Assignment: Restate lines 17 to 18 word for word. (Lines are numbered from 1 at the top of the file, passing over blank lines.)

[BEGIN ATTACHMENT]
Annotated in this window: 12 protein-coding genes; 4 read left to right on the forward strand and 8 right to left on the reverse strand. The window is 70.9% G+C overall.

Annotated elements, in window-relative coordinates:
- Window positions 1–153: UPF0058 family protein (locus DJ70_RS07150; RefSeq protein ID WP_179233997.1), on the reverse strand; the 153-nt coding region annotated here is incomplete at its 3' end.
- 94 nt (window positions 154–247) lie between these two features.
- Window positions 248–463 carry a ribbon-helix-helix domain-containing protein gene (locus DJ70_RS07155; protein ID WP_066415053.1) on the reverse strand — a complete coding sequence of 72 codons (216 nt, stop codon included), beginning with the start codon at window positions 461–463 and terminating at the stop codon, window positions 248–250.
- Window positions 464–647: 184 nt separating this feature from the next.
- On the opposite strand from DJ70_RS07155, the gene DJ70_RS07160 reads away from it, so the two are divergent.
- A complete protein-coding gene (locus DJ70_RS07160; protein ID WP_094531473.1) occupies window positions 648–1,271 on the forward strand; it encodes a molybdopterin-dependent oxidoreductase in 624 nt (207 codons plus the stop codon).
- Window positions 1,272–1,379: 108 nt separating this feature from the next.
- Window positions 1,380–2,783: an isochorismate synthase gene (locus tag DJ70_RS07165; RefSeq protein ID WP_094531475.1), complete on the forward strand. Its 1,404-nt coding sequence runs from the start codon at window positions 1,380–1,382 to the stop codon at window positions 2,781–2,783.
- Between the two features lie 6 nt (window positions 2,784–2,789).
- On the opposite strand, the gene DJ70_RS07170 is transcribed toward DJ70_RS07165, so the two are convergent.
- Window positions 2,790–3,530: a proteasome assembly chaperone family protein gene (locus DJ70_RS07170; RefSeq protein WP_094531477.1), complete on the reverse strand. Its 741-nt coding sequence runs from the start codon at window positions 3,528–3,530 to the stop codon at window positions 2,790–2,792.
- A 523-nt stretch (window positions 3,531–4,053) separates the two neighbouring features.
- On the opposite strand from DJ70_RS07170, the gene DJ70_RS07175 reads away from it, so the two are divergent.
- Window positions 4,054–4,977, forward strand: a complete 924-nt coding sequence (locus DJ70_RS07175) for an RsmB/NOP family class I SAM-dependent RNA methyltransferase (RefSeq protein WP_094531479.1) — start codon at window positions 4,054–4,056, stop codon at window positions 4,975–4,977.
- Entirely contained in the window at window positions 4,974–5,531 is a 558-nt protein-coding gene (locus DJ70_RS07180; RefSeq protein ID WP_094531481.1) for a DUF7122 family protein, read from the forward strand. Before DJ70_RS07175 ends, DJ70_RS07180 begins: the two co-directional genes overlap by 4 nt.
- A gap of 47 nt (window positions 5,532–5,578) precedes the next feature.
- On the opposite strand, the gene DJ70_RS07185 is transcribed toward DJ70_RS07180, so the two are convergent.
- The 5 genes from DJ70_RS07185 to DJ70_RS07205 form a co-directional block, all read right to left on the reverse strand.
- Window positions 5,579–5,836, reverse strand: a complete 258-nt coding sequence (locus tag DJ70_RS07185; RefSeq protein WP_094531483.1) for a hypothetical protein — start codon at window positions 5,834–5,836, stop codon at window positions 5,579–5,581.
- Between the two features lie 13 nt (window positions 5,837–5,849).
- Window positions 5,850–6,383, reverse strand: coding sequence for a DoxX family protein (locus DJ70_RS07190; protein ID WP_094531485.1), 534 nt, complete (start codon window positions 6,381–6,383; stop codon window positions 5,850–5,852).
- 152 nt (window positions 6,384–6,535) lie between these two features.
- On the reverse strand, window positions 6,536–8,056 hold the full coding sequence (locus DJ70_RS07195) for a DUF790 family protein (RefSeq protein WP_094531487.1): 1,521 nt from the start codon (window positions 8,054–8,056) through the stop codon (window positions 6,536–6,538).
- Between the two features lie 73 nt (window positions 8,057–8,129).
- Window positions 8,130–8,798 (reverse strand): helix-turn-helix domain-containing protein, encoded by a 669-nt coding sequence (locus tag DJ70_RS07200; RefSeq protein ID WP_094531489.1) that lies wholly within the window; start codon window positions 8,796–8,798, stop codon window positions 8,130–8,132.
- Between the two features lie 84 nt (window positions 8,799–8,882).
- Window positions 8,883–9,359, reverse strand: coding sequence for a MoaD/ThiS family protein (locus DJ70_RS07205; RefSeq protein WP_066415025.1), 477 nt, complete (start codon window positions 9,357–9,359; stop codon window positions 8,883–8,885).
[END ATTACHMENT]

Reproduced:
- Entirely contained in the window at window positions 4,974–5,531 is a 558-nt protein-coding gene (locus DJ70_RS07180; RefSeq protein ID WP_094531481.1) for a DUF7122 family protein, read from the forward strand. Before DJ70_RS07175 ends, DJ70_RS07180 begins: the two co-directional genes overlap by 4 nt.
- A gap of 47 nt (window positions 5,532–5,578) precedes the next feature.